Tuesday, March 15, 2016

The Most Misunderstood Features of DB2 – Part 6: Not Indexing

Welcome to our on-going series of misunderstood issues in the world of DB2 for z/OS. Today’s topic is indexing, or to be more precise: not indexing. What do I mean by that?

Well, I’ve heard folks say that you should always create at least one index on every DB2 table. And while I can empathize with that general notion, I can’t agree completely because of that word “always,” which almost always makes a sentence wrong.

Sure, there are several good arguments for creating indexes on DB2 tables. Perhaps the most important one is clustering. DB2 uses an index to control how data is clustered on disk. Only one index can be specified as the clustering index (because, of course, the data on disk can only be stored in one order, right!). If you do not specify a clustering index then DB2 will use the earliest created (oldest) index to cluster the data. So it is usually a good idea to create an index to guide clustering.

Another popular reason to create an index on a DB2 table is to enforce uniqueness for a UNIQUE constraint or PRIMARY KEY. The only way to enforce uniqueness on a DB2 column (or set of columns) is by using a unique index.

Of course, there are a lot of other good reasons to create indexes, most of them to improve query performance. But I contend that there are situations when it makes sense not to create any indexes at all.

So when does it make more sense not to build an index for a DB2 table?

Let's start by saying that most of the time you will want to build at least one - and probably multiple - indexes on each table that you create. Indexes are crucial for optimizing performance of SQL access. Without an index, queries must scan every row of the table to come up with a result. And that can be very slow.

Having said that, here are a few situations some times where it can make sense to have no indexes defined on a table:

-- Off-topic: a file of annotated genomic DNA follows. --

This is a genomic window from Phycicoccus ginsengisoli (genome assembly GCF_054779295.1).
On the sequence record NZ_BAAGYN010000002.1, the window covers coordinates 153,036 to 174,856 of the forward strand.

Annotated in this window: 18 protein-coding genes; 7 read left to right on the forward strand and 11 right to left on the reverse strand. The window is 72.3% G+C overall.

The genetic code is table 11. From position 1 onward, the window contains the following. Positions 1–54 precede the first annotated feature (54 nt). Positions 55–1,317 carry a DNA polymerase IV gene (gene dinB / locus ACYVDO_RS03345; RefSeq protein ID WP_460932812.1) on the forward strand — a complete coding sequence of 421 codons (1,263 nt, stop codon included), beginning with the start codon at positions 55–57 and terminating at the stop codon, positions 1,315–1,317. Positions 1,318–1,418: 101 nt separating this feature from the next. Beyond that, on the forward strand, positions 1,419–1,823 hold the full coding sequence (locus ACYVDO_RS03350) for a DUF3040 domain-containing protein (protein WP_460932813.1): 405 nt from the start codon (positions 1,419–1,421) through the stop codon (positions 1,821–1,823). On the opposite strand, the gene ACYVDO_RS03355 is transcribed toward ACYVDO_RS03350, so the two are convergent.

When all (or most) accesses retrieve every row of the table. Because every row will be retrieved every time you want to use the table, an index (if used) would just add extra I/O and would diminish, not enhance performance. Though not extremely common, you may indeed come across such tables in your organization.
For a very small table with only a few pages of data and no primary key or uniqueness requirements. A very small table (perhaps 20 to 30 or so pages) might not need an index because simply reading all of the pages is very efficient already.
When performance doesn't matter and the table is only accessed very infrequently. But, hey, when do you ever have that type of requirement in the real world?

Other than for these circumstances, you will most likely want to build one or more indexes on each table, not only to optimize performance, but also to ensure uniqueness, to support referential integrity, and to drive data clustering.

Of course, indexes do not come without cost. Indexes take up disk space and adding a lot of indexes will consume disk space. An additional consideration is their impact in data modification. Although indexes speed up queries they degrade inserts and deletes, as well as any modification to indexed columns.

What do you think? Are there other situations where a table should have no indexes? Are there any pertinent high-level issues I missed? Feel free to add your thoughts and comments below!


Vibin Varghese said...

Hello Craig,
If the table is not large enough, wouldn't the Optimizer by itself chose an Scan instead of Index to avoid the extra IOs?
With the new theme of more memory to enhance performance in V12, perhaps an "in memory" table is another scenario, where you would't need an Index?


Craig S. Mullins said...

Yes, this is kind of a modification of the section above stating: "For a very small table with only a few pages of data and no primary key or uniqueness requirements. A very small table (perhaps 20 to 30 or so pages) might not need an index because simply reading all of the pages is very efficient already."

Your point, that even tables that are larger than this are being chosen by the optimizer for scans because of memory availability is a good one. Thanks!

Craig S. Mullins said...

And yes, if you pin a table in-memory then it would not usually need an index either.

Ar said...

Hi Craig,

For a table with one row without index - I lock the row with read stability(RS) and later UPDATE it. The SELECT portion, lets say 13k records, is taking time (say 40 secs) but the UPDATE takes hardly any - less than a second. Why is this so? When I remove the RS on the SELECT and change it to WITH UR, I see the UPDATE now taking more time than the SELECT.
Is this to do with the RS lock? Is there no way to make the SELECT + UPDATE consume less time?
The program (CICS-DB2) is bound with CS Isolation. I do a SYNCPOINT for every 1 record processed.

The locking of the row is mandatory in my case before UPDATE. I tried the WITH UR on the SELECT just to see the impact...Of course SELECT took less time but UPDATE shot up. But if I do the WITH RS on SELECT, the UPDATE time comes down but SELECT compensated by going upwards.

Craig S. Mullins said...

Well, if you are going to modify the data it must be locked. When you use WITH UR there are no locks taken. That is why SELECT WITH UR is so fast. Are you doing this using a cursor in a program? If so be sure to specify FOR UPDATE OF.